Vegan Gruyere and Beet Carpaccio

Below, find the fun sort of things I do in my classes

Oh, Miyoko! Our supper club guests were swooning over your version of vegan gruyere… I demoed it, but all the credit goes to you. I will add that if you want to make this exactly like what you tasted at Thought-Design, folks, use 2 T of South River Chickpea miso and you’ll need to learn to make rejuvelac, too. It’s not so pretty, but it is tasty!


So if you want something really pretty and really delicious, try the roasted beet carpaccio I brought. I garnished it with beluga lentils (you can use du puy!) and an almond ricotta. I put the overlapping flower shapes on squares of wax paper and then composed the salad on site. Voila!

February 2014 Supper Club 192

Here’s how you do it…
Salt-roasted Beet Carpaccio with horseradish ricotta and French lentils
(serves 4-6)

1 box Kosher salt
3 medium beets, rinsed

Preheat oven to 350 degrees
Put a layer of salt, ¼ inch deep in a loaf pan. Place clean beets on salt. Do not let them touch.
Pour salt over beets until covered.
Roast in oven for about an hour. Remove pan from oven and let sit until cool.
Peel off skins and slice beets thin with a mandoline. Place them in an overlapping flower pattern on wax paper to keep until ready to assemble.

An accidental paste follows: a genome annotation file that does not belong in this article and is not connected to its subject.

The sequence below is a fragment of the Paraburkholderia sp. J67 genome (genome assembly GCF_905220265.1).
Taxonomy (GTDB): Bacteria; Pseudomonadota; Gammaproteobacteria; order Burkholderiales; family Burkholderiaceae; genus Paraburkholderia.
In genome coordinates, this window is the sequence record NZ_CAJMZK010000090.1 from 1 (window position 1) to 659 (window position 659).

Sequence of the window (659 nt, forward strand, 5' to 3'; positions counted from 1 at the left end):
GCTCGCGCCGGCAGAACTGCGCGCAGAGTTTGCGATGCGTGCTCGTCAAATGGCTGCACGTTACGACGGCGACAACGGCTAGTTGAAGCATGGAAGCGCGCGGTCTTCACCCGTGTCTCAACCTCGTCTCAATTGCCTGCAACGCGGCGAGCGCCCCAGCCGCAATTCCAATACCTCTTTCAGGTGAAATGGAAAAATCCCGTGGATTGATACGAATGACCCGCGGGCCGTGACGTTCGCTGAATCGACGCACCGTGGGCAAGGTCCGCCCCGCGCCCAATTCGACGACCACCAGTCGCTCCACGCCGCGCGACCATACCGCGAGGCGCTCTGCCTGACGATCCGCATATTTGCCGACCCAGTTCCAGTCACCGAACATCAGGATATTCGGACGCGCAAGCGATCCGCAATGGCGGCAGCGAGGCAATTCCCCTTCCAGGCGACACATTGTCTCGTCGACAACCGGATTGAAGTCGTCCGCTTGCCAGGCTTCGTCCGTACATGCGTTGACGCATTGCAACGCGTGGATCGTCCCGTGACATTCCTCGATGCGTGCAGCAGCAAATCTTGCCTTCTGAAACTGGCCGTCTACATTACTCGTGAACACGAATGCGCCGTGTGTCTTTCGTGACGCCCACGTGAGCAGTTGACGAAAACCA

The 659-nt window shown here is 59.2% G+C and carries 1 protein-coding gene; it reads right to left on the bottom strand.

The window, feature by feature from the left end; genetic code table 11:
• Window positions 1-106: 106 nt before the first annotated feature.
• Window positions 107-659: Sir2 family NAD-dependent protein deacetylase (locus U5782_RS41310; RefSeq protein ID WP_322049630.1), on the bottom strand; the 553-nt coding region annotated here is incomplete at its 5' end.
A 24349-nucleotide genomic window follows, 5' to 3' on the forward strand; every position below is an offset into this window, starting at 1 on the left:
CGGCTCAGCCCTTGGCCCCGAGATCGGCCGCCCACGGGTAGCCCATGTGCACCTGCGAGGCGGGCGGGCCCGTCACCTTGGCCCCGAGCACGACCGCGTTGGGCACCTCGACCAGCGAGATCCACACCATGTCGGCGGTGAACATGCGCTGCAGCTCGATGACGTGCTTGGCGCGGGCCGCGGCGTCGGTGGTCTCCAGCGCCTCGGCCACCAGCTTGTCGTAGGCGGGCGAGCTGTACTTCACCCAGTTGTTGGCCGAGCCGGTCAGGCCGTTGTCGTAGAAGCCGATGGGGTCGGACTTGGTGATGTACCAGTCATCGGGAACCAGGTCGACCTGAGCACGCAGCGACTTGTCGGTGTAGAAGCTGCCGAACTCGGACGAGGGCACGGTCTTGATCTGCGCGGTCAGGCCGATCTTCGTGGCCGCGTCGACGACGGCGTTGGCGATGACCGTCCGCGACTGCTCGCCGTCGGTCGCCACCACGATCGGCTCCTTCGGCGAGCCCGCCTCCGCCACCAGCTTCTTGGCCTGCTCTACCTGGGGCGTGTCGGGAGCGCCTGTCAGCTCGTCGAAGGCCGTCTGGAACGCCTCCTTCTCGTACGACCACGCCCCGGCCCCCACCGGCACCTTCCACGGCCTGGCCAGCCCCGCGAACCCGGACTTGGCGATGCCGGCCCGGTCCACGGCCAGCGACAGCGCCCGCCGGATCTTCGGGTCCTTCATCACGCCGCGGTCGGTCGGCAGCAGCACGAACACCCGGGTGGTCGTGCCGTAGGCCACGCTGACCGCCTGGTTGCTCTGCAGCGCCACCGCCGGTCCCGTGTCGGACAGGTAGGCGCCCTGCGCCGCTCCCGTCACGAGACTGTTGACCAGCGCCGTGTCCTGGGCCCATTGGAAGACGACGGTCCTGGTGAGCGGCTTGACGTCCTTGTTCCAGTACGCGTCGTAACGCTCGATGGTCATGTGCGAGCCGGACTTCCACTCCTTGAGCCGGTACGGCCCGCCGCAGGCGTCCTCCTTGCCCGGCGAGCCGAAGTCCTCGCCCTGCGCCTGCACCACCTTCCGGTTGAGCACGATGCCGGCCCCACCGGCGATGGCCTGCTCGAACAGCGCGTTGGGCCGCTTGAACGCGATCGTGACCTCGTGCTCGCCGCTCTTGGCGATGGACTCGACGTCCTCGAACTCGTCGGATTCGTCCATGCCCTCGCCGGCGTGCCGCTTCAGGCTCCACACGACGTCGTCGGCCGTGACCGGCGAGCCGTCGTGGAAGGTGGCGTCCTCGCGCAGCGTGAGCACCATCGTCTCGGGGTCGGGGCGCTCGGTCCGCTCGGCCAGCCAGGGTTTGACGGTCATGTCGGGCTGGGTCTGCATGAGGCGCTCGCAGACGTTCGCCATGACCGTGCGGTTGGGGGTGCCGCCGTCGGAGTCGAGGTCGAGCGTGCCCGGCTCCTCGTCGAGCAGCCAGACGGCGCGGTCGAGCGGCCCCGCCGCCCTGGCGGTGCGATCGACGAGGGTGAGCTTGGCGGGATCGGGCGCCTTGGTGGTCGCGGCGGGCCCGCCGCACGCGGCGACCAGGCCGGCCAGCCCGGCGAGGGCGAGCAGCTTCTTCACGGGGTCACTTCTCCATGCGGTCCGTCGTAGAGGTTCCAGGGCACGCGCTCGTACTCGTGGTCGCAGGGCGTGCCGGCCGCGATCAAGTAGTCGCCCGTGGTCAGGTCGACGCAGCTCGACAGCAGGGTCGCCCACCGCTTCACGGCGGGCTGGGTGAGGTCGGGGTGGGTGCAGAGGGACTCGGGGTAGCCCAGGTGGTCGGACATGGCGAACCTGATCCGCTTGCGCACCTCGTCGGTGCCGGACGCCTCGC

2 cups water
1 cup du puy lentils, rinsed and drained
1 veggie
bouillon cube (preferably no MSG)

Put all ingredients into a small, heavy-bottomed saucepan. Bring to a boil and quickly lower to barely a simmer. Cook for 20 minutes and remove from heat. Let cool 15 minutes.

Horseradish Ricotta
1 cup whole, blanched almonds, soaked for 4-6 hours or overnight
2 T lemon juice
1 tsp. horseradish, or to taste
¼ cup plain yogurt
½ tsp. sea salt
Several grinds fresh pepper

Place all ingredients in food processor and run until it has reached a consistency you like. You will probably have to stop and clean the sides with a spatula a few times.

To assemble:
Lay each beet ‘flower’ on a salad plate. Spread ¼ cup ricotta in the center and sprinkle with drained lentils. Garnish with sunflower shoots of flat-leaf Italian parsley.


Red Quinoa Salad with Veggies

There are so many delicious dishes at every supper club, but a few start to get a buzz around them and those are the ones that get recipe requests. Unfortunately, we don’t always get a beautiful photo of each sought-after dish, so you’ll just have to imagine what this one looks like.


Sue Smith’s Quinoa Salad with Veggies

1/2 cup red quinoa
1 cup water

1 green pepper, diced
1 1/2 cup carrots, small dice
1 cup diced red cabbage
1/2 cup minced red onion
1/4 cup minced sun-dried tomatoes (from an oil-packed jar)

2 T red wine vinegar
4 tsp. dijon mustard
2 tsp. olive oil
salt and pepper to taste

1 cup almond/cashew feta cheese. Find a video/recipe for that here or use your own. Personally–this is Sue speaking–this one looks pretty good. You might try a little kalamata olive juice in place of the oil or the water.

Simmer the 1/2 cup quinoa in the water for about 15 minutes until water is fully absorbed.